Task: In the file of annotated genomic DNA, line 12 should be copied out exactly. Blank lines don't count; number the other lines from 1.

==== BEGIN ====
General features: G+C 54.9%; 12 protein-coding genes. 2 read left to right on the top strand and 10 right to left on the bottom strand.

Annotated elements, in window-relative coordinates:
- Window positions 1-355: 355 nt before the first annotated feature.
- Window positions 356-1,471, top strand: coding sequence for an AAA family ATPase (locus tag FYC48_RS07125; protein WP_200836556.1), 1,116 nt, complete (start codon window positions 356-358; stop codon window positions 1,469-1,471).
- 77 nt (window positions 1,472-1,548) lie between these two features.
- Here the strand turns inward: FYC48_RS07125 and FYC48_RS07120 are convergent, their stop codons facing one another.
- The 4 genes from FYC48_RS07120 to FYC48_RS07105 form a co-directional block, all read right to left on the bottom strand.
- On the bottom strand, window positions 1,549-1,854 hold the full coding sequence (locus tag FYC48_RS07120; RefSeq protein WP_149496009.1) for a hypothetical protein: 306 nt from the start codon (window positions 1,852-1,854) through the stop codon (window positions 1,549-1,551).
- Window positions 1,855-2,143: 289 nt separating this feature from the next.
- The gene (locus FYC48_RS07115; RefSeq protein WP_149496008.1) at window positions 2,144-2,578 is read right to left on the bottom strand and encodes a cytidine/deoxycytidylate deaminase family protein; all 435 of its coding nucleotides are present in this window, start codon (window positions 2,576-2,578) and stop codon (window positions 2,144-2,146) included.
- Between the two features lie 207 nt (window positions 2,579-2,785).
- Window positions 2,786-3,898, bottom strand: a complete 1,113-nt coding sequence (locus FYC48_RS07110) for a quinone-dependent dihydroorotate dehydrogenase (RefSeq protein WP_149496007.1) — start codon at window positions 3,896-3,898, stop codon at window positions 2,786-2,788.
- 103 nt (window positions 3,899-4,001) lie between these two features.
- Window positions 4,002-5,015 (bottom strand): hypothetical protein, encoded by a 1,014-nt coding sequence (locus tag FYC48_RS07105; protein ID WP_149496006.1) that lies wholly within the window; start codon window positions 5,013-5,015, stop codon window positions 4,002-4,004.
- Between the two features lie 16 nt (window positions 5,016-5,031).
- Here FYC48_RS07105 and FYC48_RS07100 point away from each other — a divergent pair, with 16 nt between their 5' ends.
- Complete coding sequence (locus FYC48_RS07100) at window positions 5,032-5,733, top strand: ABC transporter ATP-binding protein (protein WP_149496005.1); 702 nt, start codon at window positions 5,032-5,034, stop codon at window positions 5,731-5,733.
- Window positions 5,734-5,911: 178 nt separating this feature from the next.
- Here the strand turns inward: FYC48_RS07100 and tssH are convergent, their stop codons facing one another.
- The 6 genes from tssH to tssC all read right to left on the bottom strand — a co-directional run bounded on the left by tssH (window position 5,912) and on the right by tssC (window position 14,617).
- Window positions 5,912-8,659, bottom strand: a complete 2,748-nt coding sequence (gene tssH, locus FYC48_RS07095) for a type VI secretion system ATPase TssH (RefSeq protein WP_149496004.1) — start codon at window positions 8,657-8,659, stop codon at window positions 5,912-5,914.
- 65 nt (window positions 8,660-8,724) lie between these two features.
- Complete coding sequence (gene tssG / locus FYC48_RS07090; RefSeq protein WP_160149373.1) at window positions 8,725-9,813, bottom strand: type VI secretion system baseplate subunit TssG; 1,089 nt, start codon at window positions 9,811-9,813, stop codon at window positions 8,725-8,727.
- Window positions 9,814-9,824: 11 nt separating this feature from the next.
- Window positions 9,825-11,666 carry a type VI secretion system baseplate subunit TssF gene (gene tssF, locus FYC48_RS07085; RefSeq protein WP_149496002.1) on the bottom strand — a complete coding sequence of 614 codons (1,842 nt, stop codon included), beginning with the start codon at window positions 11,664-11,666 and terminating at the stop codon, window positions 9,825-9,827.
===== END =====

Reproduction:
- Window positions 2,786-3,898, bottom strand: a complete 1,113-nt coding sequence (locus FYC48_RS07110) for a quinone-dependent dihydroorotate dehydrogenase (RefSeq protein WP_149496007.1) — start codon at window positions 3,896-3,898, stop codon at window positions 2,786-2,788.